Isn't it called the Aldebaran exchange and not "Aldebran exchange"? --BlueMars 14:03, Aug 30, 2004 (CEST)
- Why is this called Three-dimensional chess instead of Tri-Dimensional Chess? "3-D" chess would be played on an 8x8x8 grid (cube) with the pieces moving horizontally and/or vertically. But Tri-D chess is a very different game, more of a multi-level 2-D variant. I also thought that this game has always been referred to as "Tri-Dimensional Chess" in the Trek-verse. -- Stekev 05:19, 12 May 2006 (UTC)
- I think Franz Jospeh called the game "Tri-Dimensional Chess" in his "Star Fleet Technical Manual." However, in "Charlie X," Spcok says: " The principles of three-dimensional chess are basically mathematic, Charlie. You put the white here and the black on the secondary level." From a canon standpoint, it looks like the game is "Three-" instead of "Tri-." – The preceding unsigned comment was added by GSchnitzer (talk • contribs).
Article needs research Edit
The info in the Setup and Play sections seems to be mostly speculation and/or paraphrasing of background material. If I am wrong and all of this stuff is canon then the article needs some citations.--Hribar 01:05, 27 May 2009 (UTC)
- The gameboard consists of seven levels, three fixed levels four squares long by four squares wide and four movable "attack board" levels which are two squares by two squares. (By the 24th Century, a variant using six "attack board" levels was also common.)
- The three stationary levels are set up in a stair-like pattern with each higher level overlapping the one beneath it by two rows.
- The four movable levels start out at the corners of the top stationary level, overlapping the corner square of both, and the bottom stationary level, two each. (With the six attack board variant, the additional two movable levels start on the centermost board, usually starting on the upper left and lower right corners as viewed by either player.)
- The pieces used in three-dimensional chess are identical to those used in the traditional game: two Kings, two Queens, four Bishops, four Knights, four Rooks, and sixteen Pawns, each divided equally between the sides - Black and White.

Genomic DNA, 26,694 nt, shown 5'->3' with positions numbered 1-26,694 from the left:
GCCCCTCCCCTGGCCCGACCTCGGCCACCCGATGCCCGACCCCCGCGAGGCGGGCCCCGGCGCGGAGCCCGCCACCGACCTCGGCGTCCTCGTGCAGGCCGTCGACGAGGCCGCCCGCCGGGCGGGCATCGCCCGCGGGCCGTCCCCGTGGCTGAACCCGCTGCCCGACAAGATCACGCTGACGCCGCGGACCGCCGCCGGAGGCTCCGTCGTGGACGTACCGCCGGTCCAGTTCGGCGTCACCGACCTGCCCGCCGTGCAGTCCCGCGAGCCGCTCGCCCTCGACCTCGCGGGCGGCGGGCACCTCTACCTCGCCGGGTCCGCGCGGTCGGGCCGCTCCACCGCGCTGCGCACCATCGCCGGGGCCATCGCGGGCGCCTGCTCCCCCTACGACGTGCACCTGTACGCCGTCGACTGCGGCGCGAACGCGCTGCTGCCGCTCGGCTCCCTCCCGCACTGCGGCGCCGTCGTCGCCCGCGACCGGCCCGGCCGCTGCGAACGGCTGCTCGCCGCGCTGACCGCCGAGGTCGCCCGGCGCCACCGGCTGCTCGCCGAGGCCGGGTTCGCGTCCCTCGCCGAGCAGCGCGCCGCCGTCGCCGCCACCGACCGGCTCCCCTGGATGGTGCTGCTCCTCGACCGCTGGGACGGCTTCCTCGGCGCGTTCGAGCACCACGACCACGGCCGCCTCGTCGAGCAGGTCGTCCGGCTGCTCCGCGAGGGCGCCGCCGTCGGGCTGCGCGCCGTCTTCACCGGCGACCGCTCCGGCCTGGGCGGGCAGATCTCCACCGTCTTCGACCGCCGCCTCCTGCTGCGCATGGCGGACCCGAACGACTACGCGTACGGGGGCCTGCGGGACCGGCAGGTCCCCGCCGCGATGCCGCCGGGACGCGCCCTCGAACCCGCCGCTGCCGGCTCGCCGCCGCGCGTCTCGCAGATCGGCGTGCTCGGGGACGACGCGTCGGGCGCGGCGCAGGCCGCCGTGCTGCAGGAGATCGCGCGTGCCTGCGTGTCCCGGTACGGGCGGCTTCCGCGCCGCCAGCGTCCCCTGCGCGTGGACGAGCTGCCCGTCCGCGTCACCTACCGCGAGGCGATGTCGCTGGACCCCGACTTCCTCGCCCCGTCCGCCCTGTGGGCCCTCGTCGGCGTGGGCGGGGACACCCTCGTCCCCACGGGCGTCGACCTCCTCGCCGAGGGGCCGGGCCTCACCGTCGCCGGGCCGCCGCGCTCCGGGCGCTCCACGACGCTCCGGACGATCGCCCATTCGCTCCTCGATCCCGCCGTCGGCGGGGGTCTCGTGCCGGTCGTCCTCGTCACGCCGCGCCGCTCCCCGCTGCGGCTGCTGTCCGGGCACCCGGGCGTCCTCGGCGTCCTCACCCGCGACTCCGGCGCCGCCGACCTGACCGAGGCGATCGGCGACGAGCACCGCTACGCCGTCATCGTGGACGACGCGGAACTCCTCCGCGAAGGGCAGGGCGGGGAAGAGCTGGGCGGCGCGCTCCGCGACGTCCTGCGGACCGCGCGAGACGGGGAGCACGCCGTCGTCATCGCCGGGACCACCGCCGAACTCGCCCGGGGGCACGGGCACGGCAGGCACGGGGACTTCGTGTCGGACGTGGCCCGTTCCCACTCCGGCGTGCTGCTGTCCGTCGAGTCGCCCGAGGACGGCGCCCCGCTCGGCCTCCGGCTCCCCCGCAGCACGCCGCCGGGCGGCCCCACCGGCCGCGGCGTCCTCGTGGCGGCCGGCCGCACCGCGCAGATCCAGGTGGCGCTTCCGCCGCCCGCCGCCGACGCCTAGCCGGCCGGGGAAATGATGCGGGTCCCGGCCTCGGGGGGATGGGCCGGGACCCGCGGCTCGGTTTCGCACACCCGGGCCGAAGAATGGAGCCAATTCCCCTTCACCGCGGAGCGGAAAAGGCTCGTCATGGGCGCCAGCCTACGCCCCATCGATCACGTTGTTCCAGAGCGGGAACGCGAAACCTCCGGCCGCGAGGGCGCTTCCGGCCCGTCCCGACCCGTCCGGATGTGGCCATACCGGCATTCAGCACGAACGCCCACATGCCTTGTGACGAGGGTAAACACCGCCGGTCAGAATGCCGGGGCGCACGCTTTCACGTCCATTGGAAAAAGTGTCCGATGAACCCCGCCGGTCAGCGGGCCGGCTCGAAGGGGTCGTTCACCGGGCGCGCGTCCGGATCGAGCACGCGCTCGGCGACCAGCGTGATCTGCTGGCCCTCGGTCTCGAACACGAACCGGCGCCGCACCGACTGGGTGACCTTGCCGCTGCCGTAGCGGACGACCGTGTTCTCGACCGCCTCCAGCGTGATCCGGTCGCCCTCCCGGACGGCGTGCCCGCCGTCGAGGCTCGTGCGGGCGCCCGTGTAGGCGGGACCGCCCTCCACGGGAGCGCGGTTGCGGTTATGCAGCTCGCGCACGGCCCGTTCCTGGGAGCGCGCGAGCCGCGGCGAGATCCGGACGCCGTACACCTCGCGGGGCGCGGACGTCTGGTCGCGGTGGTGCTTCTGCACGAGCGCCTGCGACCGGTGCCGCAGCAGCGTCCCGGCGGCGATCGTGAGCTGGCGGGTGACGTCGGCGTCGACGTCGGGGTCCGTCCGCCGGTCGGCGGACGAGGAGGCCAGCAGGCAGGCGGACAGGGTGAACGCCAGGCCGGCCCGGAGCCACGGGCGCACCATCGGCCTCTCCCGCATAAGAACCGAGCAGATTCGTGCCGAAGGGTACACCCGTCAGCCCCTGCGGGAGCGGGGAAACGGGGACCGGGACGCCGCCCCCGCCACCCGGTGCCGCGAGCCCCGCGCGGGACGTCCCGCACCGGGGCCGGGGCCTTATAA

- The initial positions of the pieces appear similar to those of standard chess when viewed from above, with one rook, one knight and a pair of pawns on each of the movable levels, and the bishops, the Queen and King, and the remaining four pawns occupying half of the bottom or top stationary level - White at the bottom, Black at the top, with no pieces on the middle level.
- Agreed. — Morder (talk) 19:56, April 29, 2010 (UTC)
- I also removed the following for not being supported by canon, as far as I'm aware:
- Again, it should look like a legal move in traditional chess when seen from above.
If it's about the rules of 3D chess, then it should be on the 3D chess page. I'm also wondering if all the info here is directly from canon. --31dot 23:46, February 18, 2012 (UTC)
- Merge, and no, the rules were never mentioned in canon. I don't see a reason why we couldn't briefly explain the "official" rules (if some can be found) in a bg note though, as the game seen in Trek was more or less invented for the show, according to Three-dimensional chess. It might be prudent to check this to make sure it isn't a copyright violation as well. - Archduk3 00:06, February 19, 2012 (UTC)